The following is a wonderful discussion of floating and eating disorders, by OlyFloat in Olympia, Washington. I wanted to repost this great resource here in full, in the hope that it could help someone in our community. Continue reading Floating and Eating Disorders
From time to time we like to turn over the microphone to other people. This guest post is from Float staffer Shayna C. – Sara
Now that I am a staff member at Float Boston, I’m fortunate to have the opportunity to float regularly (thanks, Sara and Colin!). Many of the immediate effects of frequent floatation are predictable enough: better sleep, fewer muscle aches, being physically unable to shut up about how great it is. Some of the other unforeseen results of regular visits to the tank took me by surprise. Perhaps you can relate? Continue reading Guest post: the small, unexpected benefits of floating
Former Texas air pistol champion Brooks Brinson believes flotation helps him compete. “It’s really a very mental game, the most mental in the Olympics.”
Hoop dancer Katelyn Selanders had burned out on her art. But then she started floating and found a new wellspring of passion. “I was fully reminded that this was why I had started hooping in the first place!”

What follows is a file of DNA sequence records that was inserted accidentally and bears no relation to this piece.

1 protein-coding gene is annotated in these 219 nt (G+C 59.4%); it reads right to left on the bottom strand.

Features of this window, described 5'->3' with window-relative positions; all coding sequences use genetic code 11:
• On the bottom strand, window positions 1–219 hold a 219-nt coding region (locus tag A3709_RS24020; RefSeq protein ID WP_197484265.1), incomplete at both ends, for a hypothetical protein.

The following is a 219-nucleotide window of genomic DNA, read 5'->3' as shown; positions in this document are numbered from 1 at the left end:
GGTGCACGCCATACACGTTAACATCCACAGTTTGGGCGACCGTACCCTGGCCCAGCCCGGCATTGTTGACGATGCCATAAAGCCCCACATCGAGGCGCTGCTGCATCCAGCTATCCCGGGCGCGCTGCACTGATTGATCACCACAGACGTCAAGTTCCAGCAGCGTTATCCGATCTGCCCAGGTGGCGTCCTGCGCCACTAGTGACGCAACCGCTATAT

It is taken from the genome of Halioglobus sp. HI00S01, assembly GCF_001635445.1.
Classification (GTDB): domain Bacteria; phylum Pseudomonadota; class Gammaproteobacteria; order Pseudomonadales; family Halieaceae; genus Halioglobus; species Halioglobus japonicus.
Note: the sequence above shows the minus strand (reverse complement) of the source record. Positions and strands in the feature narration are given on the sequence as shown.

We’ve already talked about the physiological benefits of flotation for injury recovery. But when it comes to athletes and performers, there is more to it than that. Flotation can induce a state of “relaxed alertness, concentration and reduced stress,” and sometimes that is just what the doctor ordered for bringing out your best.
One of our guest floaters, Joshua, came out of the tank with an interesting comment that he had found the sense of relaxation he obtained to be quite different than his experience of massage or yoga. We asked him what he meant, and he wrote us a great discussion. With his permission, we’re sharing it here:
Many people compare floating to the relaxation available from meditation or yoga. In quick simple terms, I found floating to be the exact opposite of these two techniques. In floating, the mind follows the body. In yoga and meditation, the body follows the mind.
I also experienced a marked difference in the type of “quiet mind” that the other two techniques produce. Having said that, once familiar with the experience of floating, even when going back to meditation it became easier to “get there” and easier to “stay there”.